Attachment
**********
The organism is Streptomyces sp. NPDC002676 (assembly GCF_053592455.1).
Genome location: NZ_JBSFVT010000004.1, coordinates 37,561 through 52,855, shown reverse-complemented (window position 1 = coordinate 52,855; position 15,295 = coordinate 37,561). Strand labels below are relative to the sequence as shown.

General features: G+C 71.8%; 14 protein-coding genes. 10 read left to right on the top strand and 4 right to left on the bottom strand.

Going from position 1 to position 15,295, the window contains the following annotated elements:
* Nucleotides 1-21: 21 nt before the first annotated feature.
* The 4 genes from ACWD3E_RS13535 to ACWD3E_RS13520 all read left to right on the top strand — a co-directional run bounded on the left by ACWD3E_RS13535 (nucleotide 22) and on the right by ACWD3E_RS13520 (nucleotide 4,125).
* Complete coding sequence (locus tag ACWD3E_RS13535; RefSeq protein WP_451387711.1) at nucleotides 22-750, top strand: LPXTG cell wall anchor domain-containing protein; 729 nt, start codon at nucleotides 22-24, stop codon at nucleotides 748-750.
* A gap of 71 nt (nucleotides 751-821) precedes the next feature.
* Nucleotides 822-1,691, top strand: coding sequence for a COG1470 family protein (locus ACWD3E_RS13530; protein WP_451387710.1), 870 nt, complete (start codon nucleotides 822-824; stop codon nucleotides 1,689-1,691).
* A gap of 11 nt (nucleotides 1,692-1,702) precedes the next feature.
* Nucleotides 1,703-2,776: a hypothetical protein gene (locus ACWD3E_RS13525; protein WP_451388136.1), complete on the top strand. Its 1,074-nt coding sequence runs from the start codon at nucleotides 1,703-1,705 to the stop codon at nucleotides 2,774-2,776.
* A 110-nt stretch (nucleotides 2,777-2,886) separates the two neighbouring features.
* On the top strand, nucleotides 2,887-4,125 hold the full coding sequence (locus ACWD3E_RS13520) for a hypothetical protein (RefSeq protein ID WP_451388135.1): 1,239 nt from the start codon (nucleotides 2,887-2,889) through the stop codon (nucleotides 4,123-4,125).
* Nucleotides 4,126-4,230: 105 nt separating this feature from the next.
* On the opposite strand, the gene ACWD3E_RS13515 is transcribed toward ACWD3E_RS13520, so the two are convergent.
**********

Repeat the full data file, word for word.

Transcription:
The organism is Streptomyces sp. NPDC002676 (assembly GCF_053592455.1).
Genome location: NZ_JBSFVT010000004.1, coordinates 37,561 through 52,855, shown reverse-complemented (window position 1 = coordinate 52,855; position 15,295 = coordinate 37,561). Strand labels below are relative to the sequence as shown.

General features: G+C 71.8%; 14 protein-coding genes. 10 read left to right on the top strand and 4 right to left on the bottom strand.

Going from position 1 to position 15,295, the window contains the following annotated elements:
* Nucleotides 1-21: 21 nt before the first annotated feature.
* The 4 genes from ACWD3E_RS13535 to ACWD3E_RS13520 all read left to right on the top strand — a co-directional run bounded on the left by ACWD3E_RS13535 (nucleotide 22) and on the right by ACWD3E_RS13520 (nucleotide 4,125).
* Complete coding sequence (locus tag ACWD3E_RS13535; RefSeq protein WP_451387711.1) at nucleotides 22-750, top strand: LPXTG cell wall anchor domain-containing protein; 729 nt, start codon at nucleotides 22-24, stop codon at nucleotides 748-750.
* A gap of 71 nt (nucleotides 751-821) precedes the next feature.
* Nucleotides 822-1,691, top strand: coding sequence for a COG1470 family protein (locus ACWD3E_RS13530; protein WP_451387710.1), 870 nt, complete (start codon nucleotides 822-824; stop codon nucleotides 1,689-1,691).
* A gap of 11 nt (nucleotides 1,692-1,702) precedes the next feature.
* Nucleotides 1,703-2,776: a hypothetical protein gene (locus ACWD3E_RS13525; protein WP_451388136.1), complete on the top strand. Its 1,074-nt coding sequence runs from the start codon at nucleotides 1,703-1,705 to the stop codon at nucleotides 2,774-2,776.
* A 110-nt stretch (nucleotides 2,777-2,886) separates the two neighbouring features.
* On the top strand, nucleotides 2,887-4,125 hold the full coding sequence (locus ACWD3E_RS13520) for a hypothetical protein (RefSeq protein ID WP_451388135.1): 1,239 nt from the start codon (nucleotides 2,887-2,889) through the stop codon (nucleotides 4,123-4,125).
* Nucleotides 4,126-4,230: 105 nt separating this feature from the next.
* On the opposite strand, the gene ACWD3E_RS13515 is transcribed toward ACWD3E_RS13520, so the two are convergent.